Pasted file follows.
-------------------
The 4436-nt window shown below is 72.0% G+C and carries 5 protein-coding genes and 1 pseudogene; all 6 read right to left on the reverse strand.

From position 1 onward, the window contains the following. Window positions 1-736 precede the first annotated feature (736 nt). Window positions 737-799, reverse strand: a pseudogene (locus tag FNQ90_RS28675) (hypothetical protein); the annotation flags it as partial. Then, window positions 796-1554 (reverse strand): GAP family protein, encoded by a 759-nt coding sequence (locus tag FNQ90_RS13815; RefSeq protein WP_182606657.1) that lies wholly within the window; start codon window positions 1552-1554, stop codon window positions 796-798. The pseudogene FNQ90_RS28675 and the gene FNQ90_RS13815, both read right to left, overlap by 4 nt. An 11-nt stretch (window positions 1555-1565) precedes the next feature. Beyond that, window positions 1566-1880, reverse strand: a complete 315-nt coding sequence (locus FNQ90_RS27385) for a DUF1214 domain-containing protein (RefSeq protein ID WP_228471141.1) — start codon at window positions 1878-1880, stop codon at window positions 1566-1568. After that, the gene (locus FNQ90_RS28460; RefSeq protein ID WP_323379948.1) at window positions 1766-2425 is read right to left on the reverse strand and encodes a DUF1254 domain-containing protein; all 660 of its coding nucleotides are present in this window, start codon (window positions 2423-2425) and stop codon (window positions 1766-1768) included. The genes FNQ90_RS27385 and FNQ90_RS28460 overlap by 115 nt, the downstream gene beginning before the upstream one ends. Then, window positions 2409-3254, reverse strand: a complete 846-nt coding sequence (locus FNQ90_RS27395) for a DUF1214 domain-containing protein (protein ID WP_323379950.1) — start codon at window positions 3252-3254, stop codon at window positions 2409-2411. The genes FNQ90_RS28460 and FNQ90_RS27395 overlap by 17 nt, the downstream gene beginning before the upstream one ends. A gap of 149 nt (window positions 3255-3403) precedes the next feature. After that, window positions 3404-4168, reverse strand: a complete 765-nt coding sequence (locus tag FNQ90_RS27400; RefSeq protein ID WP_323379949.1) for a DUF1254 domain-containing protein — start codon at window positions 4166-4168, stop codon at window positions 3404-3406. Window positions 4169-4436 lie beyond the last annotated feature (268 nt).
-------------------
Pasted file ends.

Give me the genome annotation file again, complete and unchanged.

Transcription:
The 4436-nt window shown below is 72.0% G+C and carries 5 protein-coding genes and 1 pseudogene; all 6 read right to left on the reverse strand.

From position 1 onward, the window contains the following. Window positions 1-736 precede the first annotated feature (736 nt). Window positions 737-799, reverse strand: a pseudogene (locus tag FNQ90_RS28675) (hypothetical protein); the annotation flags it as partial. Then, window positions 796-1554 (reverse strand): GAP family protein, encoded by a 759-nt coding sequence (locus tag FNQ90_RS13815; RefSeq protein WP_182606657.1) that lies wholly within the window; start codon window positions 1552-1554, stop codon window positions 796-798. The pseudogene FNQ90_RS28675 and the gene FNQ90_RS13815, both read right to left, overlap by 4 nt. An 11-nt stretch (window positions 1555-1565) precedes the next feature. Beyond that, window positions 1566-1880, reverse strand: a complete 315-nt coding sequence (locus FNQ90_RS27385) for a DUF1214 domain-containing protein (RefSeq protein ID WP_228471141.1) — start codon at window positions 1878-1880, stop codon at window positions 1566-1568. After that, the gene (locus FNQ90_RS28460; RefSeq protein ID WP_323379948.1) at window positions 1766-2425 is read right to left on the reverse strand and encodes a DUF1254 domain-containing protein; all 660 of its coding nucleotides are present in this window, start codon (window positions 2423-2425) and stop codon (window positions 1766-1768) included. The genes FNQ90_RS27385 and FNQ90_RS28460 overlap by 115 nt, the downstream gene beginning before the upstream one ends. Then, window positions 2409-3254, reverse strand: a complete 846-nt coding sequence (locus FNQ90_RS27395) for a DUF1214 domain-containing protein (protein ID WP_323379950.1) — start codon at window positions 3252-3254, stop codon at window positions 2409-2411. The genes FNQ90_RS28460 and FNQ90_RS27395 overlap by 17 nt, the downstream gene beginning before the upstream one ends. A gap of 149 nt (window positions 3255-3403) precedes the next feature. After that, window positions 3404-4168, reverse strand: a complete 765-nt coding sequence (locus tag FNQ90_RS27400; RefSeq protein ID WP_323379949.1) for a DUF1254 domain-containing protein — start codon at window positions 4166-4168, stop codon at window positions 3404-3406. Window positions 4169-4436 lie beyond the last annotated feature (268 nt).